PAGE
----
Just wanted to pop in and share this beautiful thought on meditation practice from this interview with spiritual teacher Sally Kempton:
For many of my students, the key is to realize that when you sit for meditation, you are entering into a relationship with yourself. As in any relationship, it will sometimes feel easy and flowing, and sometimes feel challenging. If your commitment is to exploring the self, then whatever you experience in meditation is interesting, juicy. And the more you are interested in the process, the more meditation reveals itself.
Another secret is simply to give yourself time. At its core, meditation is a bandwidth in consciousness. It’s a state of presence that is always present behind and within the thoughts and emotions that normally clog the mind. If you sit for long enough, that bandwidth will naturally arise, and you’ll shift out of identifying with thoughts to being fully present in the meditative channel. Depending on how active your mind is, you might need to sit for between half an hour and one hour to fully enter into the natural state of meditation.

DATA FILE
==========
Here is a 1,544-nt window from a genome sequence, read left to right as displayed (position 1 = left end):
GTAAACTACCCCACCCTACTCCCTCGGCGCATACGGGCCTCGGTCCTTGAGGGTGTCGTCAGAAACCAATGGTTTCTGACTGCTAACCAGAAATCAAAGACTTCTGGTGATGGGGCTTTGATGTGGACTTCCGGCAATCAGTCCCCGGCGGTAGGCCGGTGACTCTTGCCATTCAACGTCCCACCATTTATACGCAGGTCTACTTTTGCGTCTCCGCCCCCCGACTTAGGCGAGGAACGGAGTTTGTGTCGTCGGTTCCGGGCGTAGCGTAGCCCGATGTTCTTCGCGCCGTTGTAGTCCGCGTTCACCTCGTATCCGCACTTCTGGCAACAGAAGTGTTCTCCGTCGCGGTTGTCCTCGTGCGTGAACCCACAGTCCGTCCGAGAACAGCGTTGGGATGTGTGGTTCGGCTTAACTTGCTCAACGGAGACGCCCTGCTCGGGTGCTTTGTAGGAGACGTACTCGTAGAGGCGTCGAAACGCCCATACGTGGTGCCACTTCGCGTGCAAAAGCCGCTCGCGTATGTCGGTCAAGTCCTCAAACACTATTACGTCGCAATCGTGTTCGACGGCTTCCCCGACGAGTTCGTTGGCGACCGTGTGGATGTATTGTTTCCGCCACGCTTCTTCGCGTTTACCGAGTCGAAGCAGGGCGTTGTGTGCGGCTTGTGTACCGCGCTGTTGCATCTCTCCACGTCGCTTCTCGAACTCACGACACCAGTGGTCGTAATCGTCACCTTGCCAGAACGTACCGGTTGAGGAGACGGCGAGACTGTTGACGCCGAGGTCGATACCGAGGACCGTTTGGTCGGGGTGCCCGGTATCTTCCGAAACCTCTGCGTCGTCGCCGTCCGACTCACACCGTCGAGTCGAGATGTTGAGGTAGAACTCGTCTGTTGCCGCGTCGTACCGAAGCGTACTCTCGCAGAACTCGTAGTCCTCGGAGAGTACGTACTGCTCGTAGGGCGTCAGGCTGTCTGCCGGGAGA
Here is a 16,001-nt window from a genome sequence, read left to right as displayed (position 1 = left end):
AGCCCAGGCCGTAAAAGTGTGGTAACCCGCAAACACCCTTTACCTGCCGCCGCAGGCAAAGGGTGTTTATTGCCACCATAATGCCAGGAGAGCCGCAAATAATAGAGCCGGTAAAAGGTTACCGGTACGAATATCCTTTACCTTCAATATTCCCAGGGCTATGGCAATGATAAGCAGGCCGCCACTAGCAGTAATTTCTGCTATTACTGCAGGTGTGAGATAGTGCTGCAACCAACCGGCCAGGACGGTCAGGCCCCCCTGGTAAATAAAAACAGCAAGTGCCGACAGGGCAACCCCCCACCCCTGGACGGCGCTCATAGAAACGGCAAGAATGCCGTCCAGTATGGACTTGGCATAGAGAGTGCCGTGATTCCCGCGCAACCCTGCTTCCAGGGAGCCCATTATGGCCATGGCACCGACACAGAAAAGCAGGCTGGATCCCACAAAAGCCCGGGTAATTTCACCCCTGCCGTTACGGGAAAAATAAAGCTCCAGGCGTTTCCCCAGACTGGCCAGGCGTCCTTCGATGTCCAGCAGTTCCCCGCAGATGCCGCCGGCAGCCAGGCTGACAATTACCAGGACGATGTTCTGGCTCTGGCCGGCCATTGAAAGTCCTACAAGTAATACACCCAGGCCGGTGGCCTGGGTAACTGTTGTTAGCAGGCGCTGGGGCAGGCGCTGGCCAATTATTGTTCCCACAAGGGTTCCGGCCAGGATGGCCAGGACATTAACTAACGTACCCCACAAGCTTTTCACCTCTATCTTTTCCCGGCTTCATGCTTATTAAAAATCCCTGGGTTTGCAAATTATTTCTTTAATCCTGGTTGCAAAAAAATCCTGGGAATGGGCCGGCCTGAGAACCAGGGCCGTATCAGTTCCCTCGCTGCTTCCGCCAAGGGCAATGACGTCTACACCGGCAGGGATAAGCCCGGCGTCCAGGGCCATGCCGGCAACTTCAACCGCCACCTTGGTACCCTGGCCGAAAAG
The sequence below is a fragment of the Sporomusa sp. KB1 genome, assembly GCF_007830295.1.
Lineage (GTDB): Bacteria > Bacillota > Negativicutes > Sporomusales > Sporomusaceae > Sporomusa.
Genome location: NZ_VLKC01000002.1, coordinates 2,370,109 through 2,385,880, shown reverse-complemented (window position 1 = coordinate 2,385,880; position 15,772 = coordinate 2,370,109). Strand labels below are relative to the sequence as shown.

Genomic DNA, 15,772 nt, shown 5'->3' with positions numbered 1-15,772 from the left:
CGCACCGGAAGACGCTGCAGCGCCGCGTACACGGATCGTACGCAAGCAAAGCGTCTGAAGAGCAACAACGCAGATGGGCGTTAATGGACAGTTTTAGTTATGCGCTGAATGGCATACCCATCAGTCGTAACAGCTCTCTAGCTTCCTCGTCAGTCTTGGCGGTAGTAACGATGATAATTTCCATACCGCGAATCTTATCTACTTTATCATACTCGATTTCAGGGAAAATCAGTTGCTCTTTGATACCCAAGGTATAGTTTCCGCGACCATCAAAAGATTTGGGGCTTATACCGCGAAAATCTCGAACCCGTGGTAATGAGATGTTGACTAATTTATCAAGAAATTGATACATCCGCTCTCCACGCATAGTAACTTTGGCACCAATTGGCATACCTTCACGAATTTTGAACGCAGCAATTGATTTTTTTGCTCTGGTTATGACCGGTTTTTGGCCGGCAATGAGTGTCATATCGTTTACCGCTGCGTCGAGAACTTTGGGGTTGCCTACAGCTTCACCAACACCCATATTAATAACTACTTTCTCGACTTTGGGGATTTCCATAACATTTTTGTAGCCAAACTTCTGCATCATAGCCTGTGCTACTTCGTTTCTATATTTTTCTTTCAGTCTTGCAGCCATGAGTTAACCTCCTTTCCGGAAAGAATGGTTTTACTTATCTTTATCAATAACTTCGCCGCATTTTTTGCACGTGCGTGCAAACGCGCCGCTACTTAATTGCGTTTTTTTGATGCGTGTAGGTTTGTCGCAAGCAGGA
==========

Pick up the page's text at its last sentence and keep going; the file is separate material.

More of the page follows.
Finally, you need to be willing to experiment. Some of us do best with a simple breath and mindfulness practice. Others go deeper when they practice with a mantra. Some people respond to guidance, especially visual guidance. So it’s important to play with different practices, and find an approach that feels juicy to you. That helps you feel peaceful. That you enjoy. The more you enjoy it, the more likely it is that you’ll do it.
And, it’s important to read about meditation. Many great meditators have shared their personal experience. When you’ve read the teachings from the different traditions, you start to see what they have in common, and where the experience of meditators of the past can inform your own. And, if you read widely and intelligently, you begin to realize that meditation is never one size fits all, and it encourages you to experiment, which I believe is crucial.